Tuesday, October 31, 2017

The Ethical Dilemmas of Artificial Intelligence

Jacob Sherer

By extension, advertising is a form of psychology. Think about it. The goal of psychologists and advertisers alike is to study the way the human mind works and develop an understanding of human behavior. Artificial Intelligence (AI) is transforming the way marketers analyze vast amounts of complex information while introducing some troubling ethical concerns.

"Advertisers may soon know us better than we know ourselves. They'll understand more than just our demographics. They'll understand our most personal motivations and vulnerabilities. Worrisomely, the may elevate the art of persuasion to the science of behavior control." - Jason Jercinovic.

Trust is the key to successfully integrating AI into the field of advertising. As AI allows marketers to delve deeper into the psyche of their consumers than ever before. The above article also cites an excellent example of consumer targeting as a result of AI and moral obligations that go along with it. The example notes that most would agree that leveraging information acquired from AI to target a consumer interested in sports cars, but the ethical implications come in when additional information regarding the consumer is brought forth, such as, debt and a lack of impulse control.

Jercinovic states transparency "in which the consumer is more of a partner in his or her marketing rather than an unwitting target of it," is the ethical solution to this issue.

Daniel Newman, a contributor to The Huffington Post, also lists transparency as the key to ethically and efficiently integrating the usage of AI in the workplace.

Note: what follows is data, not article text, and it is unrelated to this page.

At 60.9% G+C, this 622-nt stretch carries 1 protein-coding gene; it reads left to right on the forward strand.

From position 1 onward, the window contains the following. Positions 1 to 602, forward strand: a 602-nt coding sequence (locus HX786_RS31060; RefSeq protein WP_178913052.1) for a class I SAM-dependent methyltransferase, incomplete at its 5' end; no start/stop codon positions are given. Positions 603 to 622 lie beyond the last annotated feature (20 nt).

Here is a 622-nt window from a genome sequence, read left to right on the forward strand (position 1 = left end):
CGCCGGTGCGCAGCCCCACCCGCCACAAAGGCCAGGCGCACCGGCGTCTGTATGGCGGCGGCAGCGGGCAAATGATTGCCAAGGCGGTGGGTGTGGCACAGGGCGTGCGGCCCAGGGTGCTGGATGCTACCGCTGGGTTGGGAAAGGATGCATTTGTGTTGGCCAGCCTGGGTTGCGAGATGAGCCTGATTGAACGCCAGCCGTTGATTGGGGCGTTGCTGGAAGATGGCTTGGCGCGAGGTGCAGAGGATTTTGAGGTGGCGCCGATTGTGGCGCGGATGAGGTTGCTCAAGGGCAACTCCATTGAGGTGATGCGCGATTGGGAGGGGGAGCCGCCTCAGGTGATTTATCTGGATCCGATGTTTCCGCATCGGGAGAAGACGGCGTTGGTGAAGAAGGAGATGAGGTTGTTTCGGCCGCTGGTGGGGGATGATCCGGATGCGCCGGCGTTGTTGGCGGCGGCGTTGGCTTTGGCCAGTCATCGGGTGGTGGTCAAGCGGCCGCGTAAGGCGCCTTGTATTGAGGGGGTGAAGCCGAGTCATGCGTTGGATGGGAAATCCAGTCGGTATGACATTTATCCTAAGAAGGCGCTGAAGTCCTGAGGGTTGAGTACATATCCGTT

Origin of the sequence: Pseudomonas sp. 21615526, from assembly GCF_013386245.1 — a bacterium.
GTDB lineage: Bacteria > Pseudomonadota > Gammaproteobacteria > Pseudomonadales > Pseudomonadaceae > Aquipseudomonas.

In addition, Newman names "One Hundred Years of Artificial Intelligence" from Stanford as a framework for forming the basis of an ethical code regarding AI and highlights the need of two factors: oversight safeguards and standards for risk assessment.

However, AI does not come without risks. Facebook and Google are examples of AI can go wrong. The companies have recently been in the news for AI failures, such as racist ad message targeting and failure to pull down extremist content.

Another risk of the use of AI is that the information presented to a consumer could be too targeted, thus running the risk of creeping people out and therefore could lead to increased ad blocking and consumers increasing their computer privacy settings.

Returning to Jercinovic's take on the usage of AI, the entire article is incredibly fascinating and details what he feels are the appropriate steps that need to be taken as AI becomes more and more integrated into the field of advertising and he ends the article with a note for advertisers to understand and recognize the difference between what they can know, should know, and shouldn't know.

As of mid-2017, the first steps to creating a widespread, best practices guide have begun, with a committee of tech leaders gathering in August to discuss the ethics of AI usage. Hopefully the discussions will lead companies to make ethical decisions benefiting society as a whole.

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